Last edited: 28 April 2015      

This true-color image over eastern China was taken by the Moderate Resolution Imaging Spectroradiometer (MODIS), flying aboard NASA’s Aqua satellite, on Oct. 16, 2002 [1]. The scene reveals dozens of fires burning on the surface (red dots), and a thick pall of smoke and haze (greyish pixels) overhead. Notice in the high-resolution version of this image how the smog fills the valleys and courses around the contours of China’s hilly and mountainous regions, leaving the higher elevations less obscured by the smog than the lower lying plains and valleys. The image spans from Beijing (near top center) to the Yangtze River, the mouth of which can be seen toward the bottom right. Toward the upper right corner, the Bo Hai Bay is obscured by the plume of pollution blowing eastward toward Korea and the Pacific Ocean. Toward the bottom right, the Yangtze River is depositing its brownish, sediment-laden waters into the Yellow Sea.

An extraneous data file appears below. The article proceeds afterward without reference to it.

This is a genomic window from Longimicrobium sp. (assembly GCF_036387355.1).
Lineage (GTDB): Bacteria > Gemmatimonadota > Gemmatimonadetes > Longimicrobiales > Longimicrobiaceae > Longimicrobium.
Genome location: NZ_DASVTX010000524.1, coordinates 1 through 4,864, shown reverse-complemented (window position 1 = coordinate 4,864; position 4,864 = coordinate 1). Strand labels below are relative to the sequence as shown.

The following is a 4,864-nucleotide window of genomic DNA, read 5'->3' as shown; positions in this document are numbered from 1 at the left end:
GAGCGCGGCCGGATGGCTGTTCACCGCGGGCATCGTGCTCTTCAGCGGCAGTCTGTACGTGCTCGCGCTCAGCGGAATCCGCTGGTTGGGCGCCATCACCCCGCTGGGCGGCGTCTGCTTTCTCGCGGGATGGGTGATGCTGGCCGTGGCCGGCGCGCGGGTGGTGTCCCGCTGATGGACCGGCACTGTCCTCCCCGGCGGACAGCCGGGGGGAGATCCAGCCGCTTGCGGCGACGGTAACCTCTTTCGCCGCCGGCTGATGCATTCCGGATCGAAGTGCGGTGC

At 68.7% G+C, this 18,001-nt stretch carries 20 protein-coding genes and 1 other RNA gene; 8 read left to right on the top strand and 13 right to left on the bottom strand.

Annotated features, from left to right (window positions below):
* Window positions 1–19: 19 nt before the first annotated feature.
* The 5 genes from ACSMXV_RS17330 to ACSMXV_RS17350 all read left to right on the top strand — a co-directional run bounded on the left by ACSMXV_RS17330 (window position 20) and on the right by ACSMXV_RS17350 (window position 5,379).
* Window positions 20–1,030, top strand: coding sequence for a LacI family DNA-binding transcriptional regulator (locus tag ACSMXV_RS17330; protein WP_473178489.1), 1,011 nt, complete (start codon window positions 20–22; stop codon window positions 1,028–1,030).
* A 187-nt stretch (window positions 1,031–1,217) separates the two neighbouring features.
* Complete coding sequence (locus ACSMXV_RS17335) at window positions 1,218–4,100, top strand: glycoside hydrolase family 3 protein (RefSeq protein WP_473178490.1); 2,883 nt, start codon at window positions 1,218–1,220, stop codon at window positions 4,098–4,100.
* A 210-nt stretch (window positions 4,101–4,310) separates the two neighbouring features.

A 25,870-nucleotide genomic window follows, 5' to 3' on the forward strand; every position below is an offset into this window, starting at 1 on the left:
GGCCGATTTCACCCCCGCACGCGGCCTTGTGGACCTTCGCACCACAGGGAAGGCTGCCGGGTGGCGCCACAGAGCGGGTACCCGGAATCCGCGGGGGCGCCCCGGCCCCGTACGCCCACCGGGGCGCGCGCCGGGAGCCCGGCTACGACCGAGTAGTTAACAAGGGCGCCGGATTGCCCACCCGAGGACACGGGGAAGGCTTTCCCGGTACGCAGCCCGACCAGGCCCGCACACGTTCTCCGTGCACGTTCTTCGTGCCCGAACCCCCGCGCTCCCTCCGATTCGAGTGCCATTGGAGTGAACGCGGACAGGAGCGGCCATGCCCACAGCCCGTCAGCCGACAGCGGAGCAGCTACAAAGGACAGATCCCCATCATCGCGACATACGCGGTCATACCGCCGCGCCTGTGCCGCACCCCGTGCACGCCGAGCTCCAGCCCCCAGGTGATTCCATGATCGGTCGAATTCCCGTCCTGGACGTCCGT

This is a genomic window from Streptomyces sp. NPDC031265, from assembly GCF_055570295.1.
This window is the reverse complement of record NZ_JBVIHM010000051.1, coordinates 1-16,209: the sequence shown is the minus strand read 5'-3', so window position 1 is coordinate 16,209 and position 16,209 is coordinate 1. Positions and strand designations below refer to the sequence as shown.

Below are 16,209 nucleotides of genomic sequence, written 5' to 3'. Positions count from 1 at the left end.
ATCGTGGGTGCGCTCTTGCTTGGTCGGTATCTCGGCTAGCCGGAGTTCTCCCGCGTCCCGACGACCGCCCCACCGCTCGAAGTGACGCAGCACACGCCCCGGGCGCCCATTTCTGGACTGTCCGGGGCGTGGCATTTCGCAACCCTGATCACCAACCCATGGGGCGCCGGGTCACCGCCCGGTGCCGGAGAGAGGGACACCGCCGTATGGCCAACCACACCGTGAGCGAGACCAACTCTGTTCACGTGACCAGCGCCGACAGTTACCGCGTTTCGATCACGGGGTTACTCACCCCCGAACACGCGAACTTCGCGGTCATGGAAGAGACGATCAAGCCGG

Global dimming as a result of the atmospheric brown clouds (ABCs) of black carbon and other particulates that circle the globe (aka aerosols) is having a profound effect on climate change, global warming, plants, animal migration patterns, and food production worldwide. In many parts of the world the primary source of the brown clouds is cooking fires. Lots of people talk about global warming, but global dimming is a very serious problem that is not getting the attention it should. Educate yourself on the subject of global dimming so that you can become part of the solution and help to educate others. Unlike CO2, the brown clouds would clear quickly if we stopped sending smoke up in the first place. Solar cooking technology can do more than any other single area of technology to cut back on global dimming.

Global cooking greenhouse gas emissions[edit | edit source]


Audio and video[edit | edit source]

See Also[edit | edit source]

External Links[edit | edit source]

Community content is available under CC-BY-SA unless otherwise noted.